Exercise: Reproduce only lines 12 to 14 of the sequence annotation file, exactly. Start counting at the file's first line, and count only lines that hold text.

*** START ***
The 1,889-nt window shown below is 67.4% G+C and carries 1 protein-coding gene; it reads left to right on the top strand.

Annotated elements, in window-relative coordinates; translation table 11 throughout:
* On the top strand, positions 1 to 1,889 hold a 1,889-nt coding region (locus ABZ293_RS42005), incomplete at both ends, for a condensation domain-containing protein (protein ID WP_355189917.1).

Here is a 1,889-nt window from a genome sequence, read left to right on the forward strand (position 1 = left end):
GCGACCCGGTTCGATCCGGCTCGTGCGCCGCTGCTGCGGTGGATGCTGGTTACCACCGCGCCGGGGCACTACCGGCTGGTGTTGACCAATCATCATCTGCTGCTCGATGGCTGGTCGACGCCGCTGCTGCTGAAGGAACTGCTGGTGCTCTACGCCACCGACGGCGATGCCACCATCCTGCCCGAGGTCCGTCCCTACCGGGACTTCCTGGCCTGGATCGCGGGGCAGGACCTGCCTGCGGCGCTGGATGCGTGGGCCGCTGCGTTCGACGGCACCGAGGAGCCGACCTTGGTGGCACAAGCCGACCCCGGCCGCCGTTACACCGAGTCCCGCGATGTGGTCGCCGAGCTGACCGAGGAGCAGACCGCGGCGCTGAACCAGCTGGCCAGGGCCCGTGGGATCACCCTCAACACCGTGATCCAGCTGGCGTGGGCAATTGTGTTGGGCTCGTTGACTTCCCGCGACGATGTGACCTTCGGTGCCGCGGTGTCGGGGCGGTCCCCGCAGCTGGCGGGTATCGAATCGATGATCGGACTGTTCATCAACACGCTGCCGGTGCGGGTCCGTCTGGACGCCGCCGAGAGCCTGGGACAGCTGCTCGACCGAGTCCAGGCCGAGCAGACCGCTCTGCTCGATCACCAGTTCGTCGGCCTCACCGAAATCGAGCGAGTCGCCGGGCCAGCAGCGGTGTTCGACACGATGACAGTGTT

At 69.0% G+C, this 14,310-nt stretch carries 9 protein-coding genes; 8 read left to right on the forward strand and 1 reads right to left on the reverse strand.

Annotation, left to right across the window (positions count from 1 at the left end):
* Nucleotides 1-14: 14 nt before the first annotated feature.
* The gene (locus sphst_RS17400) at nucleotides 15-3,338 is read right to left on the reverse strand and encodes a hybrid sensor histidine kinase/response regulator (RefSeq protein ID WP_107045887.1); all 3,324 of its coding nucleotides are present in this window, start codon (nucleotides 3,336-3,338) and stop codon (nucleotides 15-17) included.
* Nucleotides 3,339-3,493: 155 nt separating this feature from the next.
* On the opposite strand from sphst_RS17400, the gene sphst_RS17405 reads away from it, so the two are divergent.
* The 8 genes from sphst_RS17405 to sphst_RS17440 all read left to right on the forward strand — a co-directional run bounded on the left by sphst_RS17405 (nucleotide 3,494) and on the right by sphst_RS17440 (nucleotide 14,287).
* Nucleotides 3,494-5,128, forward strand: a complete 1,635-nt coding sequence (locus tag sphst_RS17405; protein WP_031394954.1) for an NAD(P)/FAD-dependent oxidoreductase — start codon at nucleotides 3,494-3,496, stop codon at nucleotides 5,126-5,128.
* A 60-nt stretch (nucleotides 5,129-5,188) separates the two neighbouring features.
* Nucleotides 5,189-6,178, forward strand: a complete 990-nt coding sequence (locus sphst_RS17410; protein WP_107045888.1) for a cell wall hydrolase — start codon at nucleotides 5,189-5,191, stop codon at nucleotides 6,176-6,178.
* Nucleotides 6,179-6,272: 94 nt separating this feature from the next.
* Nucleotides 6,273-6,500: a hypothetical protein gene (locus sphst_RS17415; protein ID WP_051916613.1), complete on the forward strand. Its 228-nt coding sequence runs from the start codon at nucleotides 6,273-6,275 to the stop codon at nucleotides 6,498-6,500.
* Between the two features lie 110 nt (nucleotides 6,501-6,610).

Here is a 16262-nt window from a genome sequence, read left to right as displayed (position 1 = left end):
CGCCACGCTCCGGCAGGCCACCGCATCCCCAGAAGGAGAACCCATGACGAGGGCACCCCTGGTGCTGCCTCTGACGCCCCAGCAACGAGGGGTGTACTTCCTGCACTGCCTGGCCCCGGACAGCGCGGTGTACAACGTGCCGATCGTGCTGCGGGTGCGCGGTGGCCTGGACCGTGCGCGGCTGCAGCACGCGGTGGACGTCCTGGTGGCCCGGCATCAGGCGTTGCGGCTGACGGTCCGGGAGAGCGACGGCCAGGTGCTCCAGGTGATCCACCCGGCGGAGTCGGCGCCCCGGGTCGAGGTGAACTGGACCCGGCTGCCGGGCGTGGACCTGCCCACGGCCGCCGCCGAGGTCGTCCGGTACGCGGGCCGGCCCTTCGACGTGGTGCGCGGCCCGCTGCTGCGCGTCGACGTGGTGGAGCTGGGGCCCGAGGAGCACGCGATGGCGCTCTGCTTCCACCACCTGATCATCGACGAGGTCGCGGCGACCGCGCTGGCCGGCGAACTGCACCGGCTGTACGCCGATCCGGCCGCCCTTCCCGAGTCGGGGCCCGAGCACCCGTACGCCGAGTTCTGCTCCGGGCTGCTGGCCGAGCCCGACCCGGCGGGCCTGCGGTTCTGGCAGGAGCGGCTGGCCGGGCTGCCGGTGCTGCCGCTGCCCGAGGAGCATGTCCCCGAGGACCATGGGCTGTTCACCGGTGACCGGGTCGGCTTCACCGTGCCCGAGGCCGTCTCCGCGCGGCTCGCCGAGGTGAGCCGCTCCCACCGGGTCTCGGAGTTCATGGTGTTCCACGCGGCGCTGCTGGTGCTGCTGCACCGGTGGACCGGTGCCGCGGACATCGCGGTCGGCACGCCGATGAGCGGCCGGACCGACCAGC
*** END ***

* The 8 genes from sphst_RS17405 to sphst_RS17440 all read left to right on the forward strand — a co-directional run bounded on the left by sphst_RS17405 (nucleotide 3,494) and on the right by sphst_RS17440 (nucleotide 14,287).
* Nucleotides 3,494-5,128, forward strand: a complete 1,635-nt coding sequence (locus tag sphst_RS17405; protein WP_031394954.1) for an NAD(P)/FAD-dependent oxidoreductase — start codon at nucleotides 3,494-3,496, stop codon at nucleotides 5,126-5,128.
* A 60-nt stretch (nucleotides 5,129-5,188) separates the two neighbouring features.